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Dust Off the Classics: Lencioni's Timeless Teamwork Truths


 A man in a business suit crouches with outstretched hands, ready to catch a woman in a dark dress who is falling backward with her arms extended, trusting him to catch her. They are both in a light, neutral-colored space. This image is often used to symbolize trust and teamwork exercises in a corporate setting.

So, I've been dusting off some of the classics on my bookshelf and 'The Five Dysfunctions of a Team' by Patrick Lencioni is screaming for a revisit. This gem has been schooling leaders for two decades on teamwork – and spoiler alert – it's still spot on.


Let's break down the key takeaways:


  • Trust or Bust: If your team's not speaking up, it's time to ask why. A silent room could mean trust is on vacation. No trust? Good luck getting real talk and real work done.

The most important action that a leader must take to encourage the building of trust on a team is to demonstrate vulnerability first. - Patrick Lencioni

  • Conflict Phobia: If your team treats conflict like a hot potato, you've got problems. Debate is the secret sauce to killer ideas; without it, you're just nodding heads eating bland potato salad.

All great relationships, the ones that last over time, require productive conflict in order to grow. This is true in marriage, parenthood, friendship, and certainly business. - Patrick Lencioni

  • Commitment Issues: Ever seen a team where everyone’s just “meh” about decisions? That's what happens when trust hasn’t RSVP'd. Commitment is the missing guest at this party.

In the context of a team, commitment is a function of two things: clarity and buy-in. Great teams make clear and timely decisions and move forward with complete buy-in from every member of the team, even those who voted against the decision. They leave meetings confident that no one on the team is quietly harboring doubts about whether to support the actions agreed on. - Patrick Lencioni

  • Accountability MIA: This one’s about owning your stuff, folks. If your team's playing the blame game, guess what? They probably don't trust enough to be accountable.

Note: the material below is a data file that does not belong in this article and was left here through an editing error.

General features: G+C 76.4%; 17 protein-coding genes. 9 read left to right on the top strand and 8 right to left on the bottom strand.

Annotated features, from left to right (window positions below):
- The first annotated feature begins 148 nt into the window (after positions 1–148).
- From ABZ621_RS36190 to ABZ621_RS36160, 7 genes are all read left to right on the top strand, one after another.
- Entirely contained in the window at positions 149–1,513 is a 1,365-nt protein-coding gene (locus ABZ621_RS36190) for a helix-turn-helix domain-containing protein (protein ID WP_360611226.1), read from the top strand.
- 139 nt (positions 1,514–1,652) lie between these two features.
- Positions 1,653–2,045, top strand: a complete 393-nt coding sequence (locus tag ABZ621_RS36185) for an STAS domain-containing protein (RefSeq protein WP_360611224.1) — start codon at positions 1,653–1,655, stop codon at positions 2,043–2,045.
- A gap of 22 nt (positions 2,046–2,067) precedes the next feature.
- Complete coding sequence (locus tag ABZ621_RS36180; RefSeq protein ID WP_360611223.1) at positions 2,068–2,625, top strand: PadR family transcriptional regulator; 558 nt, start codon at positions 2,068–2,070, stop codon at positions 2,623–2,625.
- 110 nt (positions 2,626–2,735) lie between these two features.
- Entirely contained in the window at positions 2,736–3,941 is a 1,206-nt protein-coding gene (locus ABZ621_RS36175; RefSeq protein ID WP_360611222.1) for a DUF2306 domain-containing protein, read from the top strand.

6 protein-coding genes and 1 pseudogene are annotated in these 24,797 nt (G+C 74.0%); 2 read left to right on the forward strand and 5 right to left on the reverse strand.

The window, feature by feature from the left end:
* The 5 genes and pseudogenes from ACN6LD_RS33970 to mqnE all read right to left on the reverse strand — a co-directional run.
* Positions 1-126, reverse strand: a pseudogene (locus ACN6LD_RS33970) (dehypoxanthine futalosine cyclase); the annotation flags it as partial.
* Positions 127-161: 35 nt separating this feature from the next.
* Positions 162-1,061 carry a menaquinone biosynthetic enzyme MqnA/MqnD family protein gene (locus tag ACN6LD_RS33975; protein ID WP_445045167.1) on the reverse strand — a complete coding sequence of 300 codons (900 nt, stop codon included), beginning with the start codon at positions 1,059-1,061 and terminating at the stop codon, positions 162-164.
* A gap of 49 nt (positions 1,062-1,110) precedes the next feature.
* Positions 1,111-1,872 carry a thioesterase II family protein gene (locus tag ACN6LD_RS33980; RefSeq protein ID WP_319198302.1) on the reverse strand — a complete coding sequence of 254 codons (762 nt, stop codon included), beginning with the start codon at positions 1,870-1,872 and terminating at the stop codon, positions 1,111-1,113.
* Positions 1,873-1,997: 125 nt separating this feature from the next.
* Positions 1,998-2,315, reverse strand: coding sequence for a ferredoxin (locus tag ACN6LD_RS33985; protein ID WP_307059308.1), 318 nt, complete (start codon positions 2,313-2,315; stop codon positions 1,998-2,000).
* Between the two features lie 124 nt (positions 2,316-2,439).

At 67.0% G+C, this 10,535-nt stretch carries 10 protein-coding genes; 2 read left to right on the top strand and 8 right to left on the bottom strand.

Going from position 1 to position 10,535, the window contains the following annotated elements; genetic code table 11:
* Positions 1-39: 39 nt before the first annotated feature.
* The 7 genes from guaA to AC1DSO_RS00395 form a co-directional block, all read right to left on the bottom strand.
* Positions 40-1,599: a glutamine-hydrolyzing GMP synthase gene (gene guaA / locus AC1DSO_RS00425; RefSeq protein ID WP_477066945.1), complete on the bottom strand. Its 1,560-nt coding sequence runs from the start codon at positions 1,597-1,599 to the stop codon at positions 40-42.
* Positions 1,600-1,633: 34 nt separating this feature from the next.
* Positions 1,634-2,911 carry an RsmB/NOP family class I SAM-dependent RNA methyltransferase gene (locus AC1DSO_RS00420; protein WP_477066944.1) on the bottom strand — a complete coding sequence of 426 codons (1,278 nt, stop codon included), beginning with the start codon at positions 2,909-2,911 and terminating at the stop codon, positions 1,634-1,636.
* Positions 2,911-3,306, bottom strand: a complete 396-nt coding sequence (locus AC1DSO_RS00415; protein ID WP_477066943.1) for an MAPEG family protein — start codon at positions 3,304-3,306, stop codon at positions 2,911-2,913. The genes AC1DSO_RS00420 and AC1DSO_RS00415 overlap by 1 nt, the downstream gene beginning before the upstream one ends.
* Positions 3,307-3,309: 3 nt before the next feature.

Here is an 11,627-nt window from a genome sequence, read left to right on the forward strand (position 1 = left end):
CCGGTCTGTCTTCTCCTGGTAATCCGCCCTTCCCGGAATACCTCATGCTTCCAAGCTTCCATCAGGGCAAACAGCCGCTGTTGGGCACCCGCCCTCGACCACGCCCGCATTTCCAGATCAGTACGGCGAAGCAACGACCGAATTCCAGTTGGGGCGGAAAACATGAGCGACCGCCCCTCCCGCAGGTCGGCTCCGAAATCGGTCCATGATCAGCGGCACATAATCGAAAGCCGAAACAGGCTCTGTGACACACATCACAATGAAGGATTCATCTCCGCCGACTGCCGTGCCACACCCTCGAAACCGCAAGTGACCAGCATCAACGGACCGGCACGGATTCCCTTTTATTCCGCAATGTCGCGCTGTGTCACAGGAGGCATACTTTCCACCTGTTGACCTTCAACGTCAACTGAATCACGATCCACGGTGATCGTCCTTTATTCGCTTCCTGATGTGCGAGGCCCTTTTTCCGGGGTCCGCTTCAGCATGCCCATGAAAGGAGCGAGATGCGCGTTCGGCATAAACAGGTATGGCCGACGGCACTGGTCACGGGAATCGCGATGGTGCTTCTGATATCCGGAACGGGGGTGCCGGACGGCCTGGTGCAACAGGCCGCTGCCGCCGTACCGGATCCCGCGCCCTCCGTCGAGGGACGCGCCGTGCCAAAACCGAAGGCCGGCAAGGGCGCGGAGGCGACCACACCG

The essence of this dysfunction is the unwillingness of team members to tolerate the interpersonal discomfort that accompanies calling a peer on his or her behavior and the more general tendency to avoid difficult conversations. Members of great teams overcome these natural inclinations, opting instead to "enter the danger" with one another. - Patrick Lencioni

  • Result Amnesia: When personal agendas take the wheel, team goals get kicked to the curb. It's the grand finale of dysfunctions if the other four have set up camp.

If team members sense that the leader values anything other than results, they will take that as permission to do the same for themselves. Team leaders must be selfless and objective, and reserve rewards and recognition for those who make real contributions to the achievement of group goals. - Patrick Lencioni

Recap: Think of Lencioni's lessons on teamwork like a five-course meal for thought – skip one, and the whole experience just isn’t complete. In the end, without trust, commitment, and accountability, you’re not getting dessert – which, in teamwork terms, means long-term success.


Who's ready to do a trust fall with their team?


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